Our corporate U.S. ethnicity data shows a disconcerting lack of diversity compared with the U.S. population at large, which only becomes more pronounced in leadership levels. In addition, on the GLT, 13 out of our 16 members identify as white. Making sure we have better Black and Latinx representation throughout our corporate and leadership ranks is clearly where we have the most work to do. We are committed to changing this and building an organization that better reflects the ethnic makeup of the communities we work in and serve.
In order to drive this change, we are updating our Diversity, Inclusion and Belonging strategy. Now that our new Chief Human Resources Officer, Tracy Layney, is on board, we will actively begin a search to fill the vacant head of Diversity, Inclusion and Belonging with an executive-level leader who can champion our efforts to create a more diverse and equitable company and culture.
While we look for this leader and build the strategy, there is other critical work that we will undertake starting today. In some instances, this builds upon the work we’ve already been doing with our employees, through our community support and through our policy and advocacy efforts. Time and again we’ve seen that we are able to make an outsized impact when we focus our efforts on these areas.
As a global business, we realize that these issues are not limited to the U.S. We will work with our leaders around the world to apply these diversity programs and commitments in ways that are locally relevant, working within any legal frameworks that are required.
We commit to advancing equality at LS&Co. through our hiring, retention and promotion practices. Our goal is to reflect the makeup of the communities we work in and serve.
– We will be transparent about our progress, publishing annual updates on our employee demographics and diversity statistics.
– Building on the pay equity studies we did in 2018, we will run and publicly publish wage equity audits every other year, starting with a U.S. study in Q4 2020, with the goal of expanding globally.
– We will reinvigorate our search for a Black leader to join our board of directors, adding to a cohort that includes women and people of color.
– We will achieve meaningful, year-over-year improvements in our diversity metrics. We will do this by updating our recruiting and retention strategies to diversify our talent pool.
- We will strive to have Black, Latinx, Asian or other minority representatives be half of interviewees for open positions.
- We will expand our leadership and development opportunities for women and non-white employees with our RISE Leadership Program in LSA and LSE and our Denim Tribe program in AMA.
- We will continue to partner with historically Black colleges and universities and diverse campus organizations to increase recruiting efforts with underrepresented populations.
By 2021, we will launch a career path program for retail/distribution center employees who aspire to join the corporate team so we can nurture and promote the diverse talent that already exists throughout our company.
We commit to creating a more inclusive culture where everyone feels welcomed, heard and valued.
– We will commemorate Juneteenth as an annual paid holiday globally. Although generally a U.S. holiday — it marks the day in 1865 when Union soldiers landed in Galveston, Texas, with news that the American Civil War had ended and all enslaved people were free — we will work with our teams around the globe to determine how best to implement it locally in a meaningful way.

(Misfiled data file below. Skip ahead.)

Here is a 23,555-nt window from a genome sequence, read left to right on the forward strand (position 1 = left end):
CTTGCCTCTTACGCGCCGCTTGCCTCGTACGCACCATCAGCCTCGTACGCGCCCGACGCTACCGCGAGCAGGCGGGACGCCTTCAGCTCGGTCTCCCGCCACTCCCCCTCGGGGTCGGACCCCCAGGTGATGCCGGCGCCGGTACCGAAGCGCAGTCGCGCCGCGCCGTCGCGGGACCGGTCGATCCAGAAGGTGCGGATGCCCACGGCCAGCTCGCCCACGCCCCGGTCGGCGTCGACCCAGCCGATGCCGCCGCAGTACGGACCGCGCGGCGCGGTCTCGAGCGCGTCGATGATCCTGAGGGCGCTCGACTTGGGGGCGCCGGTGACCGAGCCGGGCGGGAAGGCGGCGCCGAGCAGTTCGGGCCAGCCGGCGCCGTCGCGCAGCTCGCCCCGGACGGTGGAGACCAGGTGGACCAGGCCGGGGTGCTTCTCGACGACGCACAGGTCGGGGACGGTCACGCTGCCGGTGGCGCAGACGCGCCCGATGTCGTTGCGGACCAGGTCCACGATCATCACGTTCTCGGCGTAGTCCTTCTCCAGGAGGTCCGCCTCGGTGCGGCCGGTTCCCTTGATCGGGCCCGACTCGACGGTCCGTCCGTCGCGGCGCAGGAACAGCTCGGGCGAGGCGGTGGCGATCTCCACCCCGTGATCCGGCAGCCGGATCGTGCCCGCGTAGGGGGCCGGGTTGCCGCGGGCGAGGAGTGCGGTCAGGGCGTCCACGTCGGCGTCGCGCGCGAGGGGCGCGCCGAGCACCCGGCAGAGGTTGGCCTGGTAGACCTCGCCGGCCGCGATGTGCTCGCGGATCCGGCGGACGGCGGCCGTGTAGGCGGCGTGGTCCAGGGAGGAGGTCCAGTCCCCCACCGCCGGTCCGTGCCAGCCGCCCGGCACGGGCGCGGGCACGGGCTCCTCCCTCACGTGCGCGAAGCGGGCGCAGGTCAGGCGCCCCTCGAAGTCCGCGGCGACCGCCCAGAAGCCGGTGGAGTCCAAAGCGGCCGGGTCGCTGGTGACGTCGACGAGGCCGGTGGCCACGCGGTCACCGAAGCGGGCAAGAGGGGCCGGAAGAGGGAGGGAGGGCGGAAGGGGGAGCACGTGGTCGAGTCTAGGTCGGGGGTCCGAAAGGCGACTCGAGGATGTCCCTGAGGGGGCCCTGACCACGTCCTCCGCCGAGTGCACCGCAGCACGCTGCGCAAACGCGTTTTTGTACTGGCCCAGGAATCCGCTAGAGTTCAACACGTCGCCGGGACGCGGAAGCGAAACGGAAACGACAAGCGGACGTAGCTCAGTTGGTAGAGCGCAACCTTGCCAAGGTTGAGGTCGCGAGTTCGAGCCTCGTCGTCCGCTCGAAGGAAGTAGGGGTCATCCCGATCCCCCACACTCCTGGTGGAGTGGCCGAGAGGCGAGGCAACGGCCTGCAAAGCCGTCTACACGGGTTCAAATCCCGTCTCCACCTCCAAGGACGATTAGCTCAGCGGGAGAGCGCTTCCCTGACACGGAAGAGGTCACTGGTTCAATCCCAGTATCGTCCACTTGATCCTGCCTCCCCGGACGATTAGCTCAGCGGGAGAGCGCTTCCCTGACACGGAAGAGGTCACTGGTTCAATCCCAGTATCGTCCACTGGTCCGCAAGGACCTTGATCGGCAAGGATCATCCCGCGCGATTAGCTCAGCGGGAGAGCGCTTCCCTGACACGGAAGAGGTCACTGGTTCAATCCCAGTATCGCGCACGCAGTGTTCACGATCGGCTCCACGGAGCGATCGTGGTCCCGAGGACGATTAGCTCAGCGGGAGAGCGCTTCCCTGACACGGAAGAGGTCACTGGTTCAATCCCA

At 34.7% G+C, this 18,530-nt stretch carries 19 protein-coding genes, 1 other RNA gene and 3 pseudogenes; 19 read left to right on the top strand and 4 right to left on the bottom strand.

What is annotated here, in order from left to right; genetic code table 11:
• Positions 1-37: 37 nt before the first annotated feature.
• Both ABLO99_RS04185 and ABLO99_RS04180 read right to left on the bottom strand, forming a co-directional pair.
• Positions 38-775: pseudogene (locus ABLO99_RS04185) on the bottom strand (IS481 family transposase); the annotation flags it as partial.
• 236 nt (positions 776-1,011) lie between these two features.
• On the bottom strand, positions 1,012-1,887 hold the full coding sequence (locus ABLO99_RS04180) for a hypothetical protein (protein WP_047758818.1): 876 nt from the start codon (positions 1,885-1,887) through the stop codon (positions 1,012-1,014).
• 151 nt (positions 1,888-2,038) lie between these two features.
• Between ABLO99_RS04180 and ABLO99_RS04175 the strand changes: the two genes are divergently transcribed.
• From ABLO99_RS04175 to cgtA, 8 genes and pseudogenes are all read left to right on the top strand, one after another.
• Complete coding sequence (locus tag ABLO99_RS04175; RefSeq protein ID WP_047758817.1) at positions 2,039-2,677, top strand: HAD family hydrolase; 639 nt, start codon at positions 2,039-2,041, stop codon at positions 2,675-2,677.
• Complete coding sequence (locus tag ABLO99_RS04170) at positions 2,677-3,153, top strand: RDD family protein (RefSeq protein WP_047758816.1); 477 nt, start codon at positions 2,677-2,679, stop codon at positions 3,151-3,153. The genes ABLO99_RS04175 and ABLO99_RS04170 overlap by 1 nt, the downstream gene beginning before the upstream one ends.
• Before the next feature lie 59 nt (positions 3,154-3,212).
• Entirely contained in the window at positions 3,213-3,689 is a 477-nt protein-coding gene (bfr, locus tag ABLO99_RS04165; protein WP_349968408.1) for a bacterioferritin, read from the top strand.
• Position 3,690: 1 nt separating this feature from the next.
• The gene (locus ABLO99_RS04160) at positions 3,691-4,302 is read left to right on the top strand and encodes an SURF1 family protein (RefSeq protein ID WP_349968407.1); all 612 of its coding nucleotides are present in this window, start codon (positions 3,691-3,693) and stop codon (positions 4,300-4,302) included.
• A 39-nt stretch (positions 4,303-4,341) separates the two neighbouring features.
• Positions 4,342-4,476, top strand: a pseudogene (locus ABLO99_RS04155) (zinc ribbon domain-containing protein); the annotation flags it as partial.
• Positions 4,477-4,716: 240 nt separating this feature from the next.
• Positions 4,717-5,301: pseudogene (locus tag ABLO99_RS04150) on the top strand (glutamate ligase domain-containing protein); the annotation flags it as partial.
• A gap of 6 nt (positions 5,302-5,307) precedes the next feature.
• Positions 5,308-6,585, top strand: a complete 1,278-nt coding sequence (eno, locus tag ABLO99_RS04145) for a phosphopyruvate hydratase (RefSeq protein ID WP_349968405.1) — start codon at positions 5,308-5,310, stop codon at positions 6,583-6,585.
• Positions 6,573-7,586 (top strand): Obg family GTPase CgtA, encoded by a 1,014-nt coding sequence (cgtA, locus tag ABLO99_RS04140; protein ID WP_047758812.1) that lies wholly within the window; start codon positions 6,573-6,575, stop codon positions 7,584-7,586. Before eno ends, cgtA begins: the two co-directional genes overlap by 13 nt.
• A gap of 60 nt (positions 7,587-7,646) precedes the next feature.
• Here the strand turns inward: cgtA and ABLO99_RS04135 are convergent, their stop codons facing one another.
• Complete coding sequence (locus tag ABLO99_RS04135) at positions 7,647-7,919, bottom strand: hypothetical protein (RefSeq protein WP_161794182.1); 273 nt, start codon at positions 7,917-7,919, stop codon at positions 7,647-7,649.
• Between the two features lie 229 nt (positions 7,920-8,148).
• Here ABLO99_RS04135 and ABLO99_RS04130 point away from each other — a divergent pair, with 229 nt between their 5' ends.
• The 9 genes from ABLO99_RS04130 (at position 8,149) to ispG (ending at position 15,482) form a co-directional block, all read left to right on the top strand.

– We will train all of our employees on anti-racism and racial equity. We’ll launch this training this year and ensure everyone completes it by the end of next year.
– Our ERGs have already changed the conversation at the leadership level, shaped policies and influenced product and marketing in the short time they’ve been up and running. So we will expand our ERGs to more geographies in 2020 and continue to invest in these groups.
– We will complete a thorough and comprehensive review of our workplace policies to ensure ethnic, racial and gender equality in our workplace.
We commit to continuing to use our voice to advocate for change at the policy and community level.
– We will continue to stand up for government programs and policies that advance equality, address systemic discrimination and improve conditions for communities of color and underserved people.
– Over the last five years, our company and the Levi Strauss Foundation together have invested more than $37 million to organizations advancing social justice and equality in the U.S.
– We know change happens at the ballot box. We will continue to support voter registration and education for employees and consumers and are aiming to sign up 1,000 companies to Time To Vote, an initiative we helped establish to ensure employees can take time away from work to vote. This year, the Levi Strauss Foundation is making $1 million in grants to support get-out-the-vote efforts and voting rights in the United States. These efforts are even more important now as the pandemic has led to longer voting lines, fewer poll workers and disproportionate barriers to voting for communities of color.
– We will leverage our corporate grantmaking, employee giving, volunteerism and civic engagement programs to activate employees to support racial justice organization and be part of the change.
Change will not occur unless we hold ourselves accountable. I welcome your ideas and feedback, and I hope you speak up if you don’t think we’re keeping our promises. It’s going to take all of us to make a difference. We all must step up in this fight for change.